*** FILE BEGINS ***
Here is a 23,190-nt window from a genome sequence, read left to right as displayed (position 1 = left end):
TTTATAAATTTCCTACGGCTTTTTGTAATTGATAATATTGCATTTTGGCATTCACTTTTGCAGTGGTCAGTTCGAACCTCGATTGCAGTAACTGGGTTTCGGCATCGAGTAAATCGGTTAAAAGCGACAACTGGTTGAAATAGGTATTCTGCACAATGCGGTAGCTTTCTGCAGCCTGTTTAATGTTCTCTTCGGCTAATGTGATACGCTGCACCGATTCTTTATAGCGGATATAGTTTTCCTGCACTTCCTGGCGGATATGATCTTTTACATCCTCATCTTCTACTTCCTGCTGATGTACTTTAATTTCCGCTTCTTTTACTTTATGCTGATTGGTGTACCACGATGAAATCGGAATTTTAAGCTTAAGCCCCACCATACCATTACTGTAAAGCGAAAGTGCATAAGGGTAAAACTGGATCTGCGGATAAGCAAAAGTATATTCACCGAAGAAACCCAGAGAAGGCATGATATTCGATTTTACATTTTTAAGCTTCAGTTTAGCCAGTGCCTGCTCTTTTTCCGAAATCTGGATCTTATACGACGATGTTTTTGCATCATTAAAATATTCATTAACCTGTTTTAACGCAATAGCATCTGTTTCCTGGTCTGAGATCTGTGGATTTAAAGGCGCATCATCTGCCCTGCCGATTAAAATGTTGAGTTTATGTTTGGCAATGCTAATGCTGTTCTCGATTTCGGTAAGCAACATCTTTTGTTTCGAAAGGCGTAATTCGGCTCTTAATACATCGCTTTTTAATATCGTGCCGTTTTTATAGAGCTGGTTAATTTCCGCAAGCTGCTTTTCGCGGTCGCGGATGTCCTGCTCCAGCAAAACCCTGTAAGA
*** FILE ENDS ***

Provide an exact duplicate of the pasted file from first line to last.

Here is a 23,190-nt window from a genome sequence, read left to right as displayed (position 1 = left end):
TTTATAAATTTCCTACGGCTTTTTGTAATTGATAATATTGCATTTTGGCATTCACTTTTGCAGTGGTCAGTTCGAACCTCGATTGCAGTAACTGGGTTTCGGCATCGAGTAAATCGGTTAAAAGCGACAACTGGTTGAAATAGGTATTCTGCACAATGCGGTAGCTTTCTGCAGCCTGTTTAATGTTCTCTTCGGCTAATGTGATACGCTGCACCGATTCTTTATAGCGGATATAGTTTTCCTGCACTTCCTGGCGGATATGATCTTTTACATCCTCATCTTCTACTTCCTGCTGATGTACTTTAATTTCCGCTTCTTTTACTTTATGCTGATTGGTGTACCACGATGAAATCGGAATTTTAAGCTTAAGCCCCACCATACCATTACTGTAAAGCGAAAGTGCATAAGGGTAAAACTGGATCTGCGGATAAGCAAAAGTATATTCACCGAAGAAACCCAGAGAAGGCATGATATTCGATTTTACATTTTTAAGCTTCAGTTTAGCCAGTGCCTGCTCTTTTTCCGAAATCTGGATCTTATACGACGATGTTTTTGCATCATTAAAATATTCATTAACCTGTTTTAACGCAATAGCATCTGTTTCCTGGTCTGAGATCTGTGGATTTAAAGGCGCATCATCTGCCCTGCCGATTAAAATGTTGAGTTTATGTTTGGCAATGCTAATGCTGTTCTCGATTTCGGTAAGCAACATCTTTTGTTTCGAAAGGCGTAATTCGGCTCTTAATACATCGCTTTTTAATATCGTGCCGTTTTTATAGAGCTGGTTAATTTCCGCAAGCTGCTTTTCGCGGTCGCGGATGTCCTGCTCCAGCAAAACCCTGTAAGA